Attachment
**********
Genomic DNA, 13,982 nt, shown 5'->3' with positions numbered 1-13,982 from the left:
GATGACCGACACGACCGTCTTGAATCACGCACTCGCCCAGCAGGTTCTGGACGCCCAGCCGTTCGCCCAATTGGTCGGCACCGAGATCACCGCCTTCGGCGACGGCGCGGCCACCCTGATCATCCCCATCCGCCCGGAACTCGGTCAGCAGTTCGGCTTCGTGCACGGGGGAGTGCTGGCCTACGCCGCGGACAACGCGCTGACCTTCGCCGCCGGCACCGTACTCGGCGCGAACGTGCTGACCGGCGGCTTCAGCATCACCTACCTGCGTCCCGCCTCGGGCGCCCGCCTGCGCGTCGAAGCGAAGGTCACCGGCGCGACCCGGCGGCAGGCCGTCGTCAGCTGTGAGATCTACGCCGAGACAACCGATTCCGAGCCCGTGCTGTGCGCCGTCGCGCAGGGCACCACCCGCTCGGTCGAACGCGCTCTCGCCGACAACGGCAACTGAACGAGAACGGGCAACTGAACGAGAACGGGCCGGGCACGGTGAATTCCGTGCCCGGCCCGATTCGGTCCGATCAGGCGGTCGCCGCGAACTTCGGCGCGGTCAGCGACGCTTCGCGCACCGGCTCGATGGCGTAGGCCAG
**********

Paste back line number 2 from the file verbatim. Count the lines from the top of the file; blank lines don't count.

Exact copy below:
GATGACCGACACGACCGTCTTGAATCACGCACTCGCCCAGCAGGTTCTGGACGCCCAGCCGTTCGCCCAATTGGTCGGCACCGAGATCACCGCCTTCGGCGACGGCGCGGCCACCCTGATCATCCCCATCCGCCCGGAACTCGGTCAGCAGTTCGGCTTCGTGCACGGGGGAGTGCTGGCCTACGCCGCGGACAACGCGCTGACCTTCGCCGCCGGCACCGTACTCGGCGCGAACGTGCTGACCGGCGGCTTCAGCATCACCTACCTGCGTCCCGCCTCGGGCGCCCGCCTGCGCGTCGAAGCGAAGGTCACCGGCGCGACCCGGCGGCAGGCCGTCGTCAGCTGTGAGATCTACGCCGAGACAACCGATTCCGAGCCCGTGCTGTGCGCCGTCGCGCAGGGCACCACCCGCTCGGTCGAACGCGCTCTCGCCGACAACGGCAACTGAACGAGAACGGGCAACTGAACGAGAACGGGCCGGGCACGGTGAATTCCGTGCCCGGCCCGATTCGGTCCGATCAGGCGGTCGCCGCGAACTTCGGCGCGGTCAGCGACGCTTCGCGCACCGGCTCGATGGCGTAGGCCAG